He was 2 1/2.
"I want ki-ki!" This is code for Let's Nurse, Mama!
These words should mean the Matronly milk lets down but instead it's sweat. The whole weaning thing was about one year behind schedule. She was on board but Merrick? Firmly in the ProKiKI Camp.
"I want ki-ki!!" Merrick moved from firm to frantic in fourteen seconds. 'KI KI. KI KI."
The dental assistant's horror was palpable. You'd think something slimy had crawled up her shirt. If only. "Oh my God, you're not still nursing him, are you? That's the worst thing. You should see the teeth rot we get here."
Suddenly there was NO noise as even babies stopped crying to see the sloppy lazy over-indulging mother who was STILL nursing her toddler.
The Matron is suddenly the most agreeable mother the hygenist will see all month. "No, no, no. Of course not! Yes, ugh! Awful. He just remembers, isn't that funny!" Merrick tears at her shirt, looking for an angle in. He weeps and claws. The Matron holds her shirt down like a fortress.
Merrick pounds at the collar: "KI KI KI!!!"
Thank GOD the dentist arrives for further humiliation.
"Why are you even here?" she demands, like the Matron crashed her party.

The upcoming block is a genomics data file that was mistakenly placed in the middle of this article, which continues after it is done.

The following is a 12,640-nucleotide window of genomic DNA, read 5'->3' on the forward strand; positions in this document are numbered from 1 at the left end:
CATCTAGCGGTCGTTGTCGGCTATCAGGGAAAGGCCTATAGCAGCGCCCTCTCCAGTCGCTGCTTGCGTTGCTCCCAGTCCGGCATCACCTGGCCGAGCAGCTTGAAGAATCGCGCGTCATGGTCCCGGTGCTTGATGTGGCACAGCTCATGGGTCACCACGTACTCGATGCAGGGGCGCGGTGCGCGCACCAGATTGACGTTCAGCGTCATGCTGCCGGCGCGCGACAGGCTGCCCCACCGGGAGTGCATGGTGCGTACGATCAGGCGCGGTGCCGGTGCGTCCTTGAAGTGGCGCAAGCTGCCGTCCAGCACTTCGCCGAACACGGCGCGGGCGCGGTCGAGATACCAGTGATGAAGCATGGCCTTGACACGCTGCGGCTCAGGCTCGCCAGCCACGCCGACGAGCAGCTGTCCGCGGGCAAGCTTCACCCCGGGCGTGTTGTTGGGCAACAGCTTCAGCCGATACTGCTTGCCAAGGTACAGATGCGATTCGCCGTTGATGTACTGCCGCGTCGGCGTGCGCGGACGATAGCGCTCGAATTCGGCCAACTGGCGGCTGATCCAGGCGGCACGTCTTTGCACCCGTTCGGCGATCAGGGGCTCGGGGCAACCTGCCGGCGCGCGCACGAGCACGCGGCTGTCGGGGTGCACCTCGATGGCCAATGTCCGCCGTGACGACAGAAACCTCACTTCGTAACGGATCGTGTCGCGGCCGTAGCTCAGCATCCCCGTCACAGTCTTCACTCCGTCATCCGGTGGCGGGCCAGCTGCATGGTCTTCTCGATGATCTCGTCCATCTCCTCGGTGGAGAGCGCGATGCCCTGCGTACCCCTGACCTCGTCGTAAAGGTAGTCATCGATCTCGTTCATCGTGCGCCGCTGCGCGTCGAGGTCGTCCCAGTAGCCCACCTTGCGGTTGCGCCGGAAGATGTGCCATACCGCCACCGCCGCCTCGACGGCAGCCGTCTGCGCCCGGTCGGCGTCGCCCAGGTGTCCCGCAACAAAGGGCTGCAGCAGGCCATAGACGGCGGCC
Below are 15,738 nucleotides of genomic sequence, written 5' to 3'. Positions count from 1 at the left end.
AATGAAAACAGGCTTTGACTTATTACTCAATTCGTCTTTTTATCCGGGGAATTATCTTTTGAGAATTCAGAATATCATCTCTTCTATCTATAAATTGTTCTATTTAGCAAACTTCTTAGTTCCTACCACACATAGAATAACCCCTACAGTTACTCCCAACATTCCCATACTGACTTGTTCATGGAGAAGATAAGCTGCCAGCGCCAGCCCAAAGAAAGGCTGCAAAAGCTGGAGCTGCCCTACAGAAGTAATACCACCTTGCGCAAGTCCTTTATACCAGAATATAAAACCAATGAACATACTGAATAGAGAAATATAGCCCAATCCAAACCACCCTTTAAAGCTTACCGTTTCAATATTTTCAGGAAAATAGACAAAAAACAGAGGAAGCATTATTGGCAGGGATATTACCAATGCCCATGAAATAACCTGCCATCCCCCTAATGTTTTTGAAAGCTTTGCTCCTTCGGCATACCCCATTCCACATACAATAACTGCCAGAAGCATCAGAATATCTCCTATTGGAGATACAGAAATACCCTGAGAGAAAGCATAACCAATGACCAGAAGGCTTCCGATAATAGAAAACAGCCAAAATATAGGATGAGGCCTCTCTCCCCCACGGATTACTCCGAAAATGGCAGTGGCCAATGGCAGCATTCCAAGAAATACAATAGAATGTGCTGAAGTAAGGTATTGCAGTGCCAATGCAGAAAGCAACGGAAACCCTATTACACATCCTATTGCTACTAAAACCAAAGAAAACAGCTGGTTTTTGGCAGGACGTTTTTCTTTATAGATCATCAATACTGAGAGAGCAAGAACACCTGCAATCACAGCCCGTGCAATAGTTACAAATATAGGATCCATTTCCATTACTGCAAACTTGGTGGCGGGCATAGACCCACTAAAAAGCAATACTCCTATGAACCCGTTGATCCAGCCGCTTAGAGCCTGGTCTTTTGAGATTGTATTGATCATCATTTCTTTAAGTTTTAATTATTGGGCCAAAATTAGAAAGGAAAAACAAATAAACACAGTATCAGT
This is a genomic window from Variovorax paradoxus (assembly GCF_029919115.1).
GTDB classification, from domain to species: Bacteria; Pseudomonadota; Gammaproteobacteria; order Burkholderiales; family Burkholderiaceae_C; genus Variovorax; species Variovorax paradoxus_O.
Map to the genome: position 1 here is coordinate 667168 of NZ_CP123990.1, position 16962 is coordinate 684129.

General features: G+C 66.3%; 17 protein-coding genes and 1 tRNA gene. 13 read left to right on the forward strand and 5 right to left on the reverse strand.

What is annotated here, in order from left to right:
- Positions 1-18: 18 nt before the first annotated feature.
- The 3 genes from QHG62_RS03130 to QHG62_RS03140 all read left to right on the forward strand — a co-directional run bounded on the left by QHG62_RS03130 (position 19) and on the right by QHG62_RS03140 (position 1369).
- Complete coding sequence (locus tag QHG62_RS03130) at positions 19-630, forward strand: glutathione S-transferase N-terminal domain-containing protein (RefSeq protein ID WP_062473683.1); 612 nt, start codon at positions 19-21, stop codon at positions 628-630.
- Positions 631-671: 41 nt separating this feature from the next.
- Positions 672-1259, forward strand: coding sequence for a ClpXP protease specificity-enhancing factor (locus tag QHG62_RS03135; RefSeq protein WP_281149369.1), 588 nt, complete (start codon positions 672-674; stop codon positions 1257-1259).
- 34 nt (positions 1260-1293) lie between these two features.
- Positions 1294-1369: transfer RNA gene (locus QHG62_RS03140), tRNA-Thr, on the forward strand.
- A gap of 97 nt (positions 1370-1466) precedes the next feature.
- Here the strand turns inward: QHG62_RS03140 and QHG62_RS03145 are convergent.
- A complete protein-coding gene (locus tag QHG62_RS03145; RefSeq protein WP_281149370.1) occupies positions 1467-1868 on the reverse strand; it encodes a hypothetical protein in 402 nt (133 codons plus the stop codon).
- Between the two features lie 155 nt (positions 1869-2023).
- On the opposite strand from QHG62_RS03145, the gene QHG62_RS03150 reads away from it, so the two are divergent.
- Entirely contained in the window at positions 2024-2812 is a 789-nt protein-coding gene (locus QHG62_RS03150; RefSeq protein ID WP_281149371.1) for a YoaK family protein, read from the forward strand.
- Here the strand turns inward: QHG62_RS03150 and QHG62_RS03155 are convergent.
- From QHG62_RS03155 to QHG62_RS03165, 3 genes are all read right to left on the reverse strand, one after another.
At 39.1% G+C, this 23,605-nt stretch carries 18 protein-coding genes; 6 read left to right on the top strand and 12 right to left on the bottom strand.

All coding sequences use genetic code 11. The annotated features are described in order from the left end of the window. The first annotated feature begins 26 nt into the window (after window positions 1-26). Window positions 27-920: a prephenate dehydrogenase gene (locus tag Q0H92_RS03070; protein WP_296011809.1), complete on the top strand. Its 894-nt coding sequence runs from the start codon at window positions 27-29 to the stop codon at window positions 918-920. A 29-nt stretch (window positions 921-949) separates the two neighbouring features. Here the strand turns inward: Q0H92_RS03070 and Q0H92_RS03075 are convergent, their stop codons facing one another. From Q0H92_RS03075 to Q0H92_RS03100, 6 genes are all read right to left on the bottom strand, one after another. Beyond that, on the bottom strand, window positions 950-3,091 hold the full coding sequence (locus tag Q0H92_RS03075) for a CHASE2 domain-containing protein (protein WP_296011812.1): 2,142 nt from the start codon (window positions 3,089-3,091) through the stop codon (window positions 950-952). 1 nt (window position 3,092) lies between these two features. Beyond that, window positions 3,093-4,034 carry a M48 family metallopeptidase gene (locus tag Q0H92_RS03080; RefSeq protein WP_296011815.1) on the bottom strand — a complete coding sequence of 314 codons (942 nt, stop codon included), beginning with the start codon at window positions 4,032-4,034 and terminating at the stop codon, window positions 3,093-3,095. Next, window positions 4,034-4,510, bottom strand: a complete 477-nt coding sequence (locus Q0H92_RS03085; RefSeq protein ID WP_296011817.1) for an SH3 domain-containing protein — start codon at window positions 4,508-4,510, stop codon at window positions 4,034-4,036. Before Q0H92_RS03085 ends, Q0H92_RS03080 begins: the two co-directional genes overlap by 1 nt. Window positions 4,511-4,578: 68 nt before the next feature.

"Well, I called. The woman on the phone said to come right in."
"But teeth bruise and change colors all the time. It's no big deal. Everybody knows that."
Except the Matron, it appears. She took her thoroughly scolded self back to the van where Merrick got his ki-ki in hiding. Scarlett woke up from the Game Boy long enough to ask if a trip to Creative Kidstuff would be in her future. There are 40 minutes to kill before picking up Stryker from school. Before she tosses in the towel, she fondly remembers the optimism with which the day began.
Why not more torture?
The children bounced through this very expensive toy store, which exists as a unique kind of parental hell. Children get to fall in love in twenty different ways, with gym-scale race tracks or $100 dolls-- and parents get to be the ogre who says "No" to every last thing they adore. "No, no, no. I'm sorry, no."
In the midst of all these 'no's, the Matron heard Scarlett scream: Daddy! John (whose office is across the street) saw us and surprised his darlings!! He threw each child up in turn. They're rescued. It's Mr. Fun! They beamed.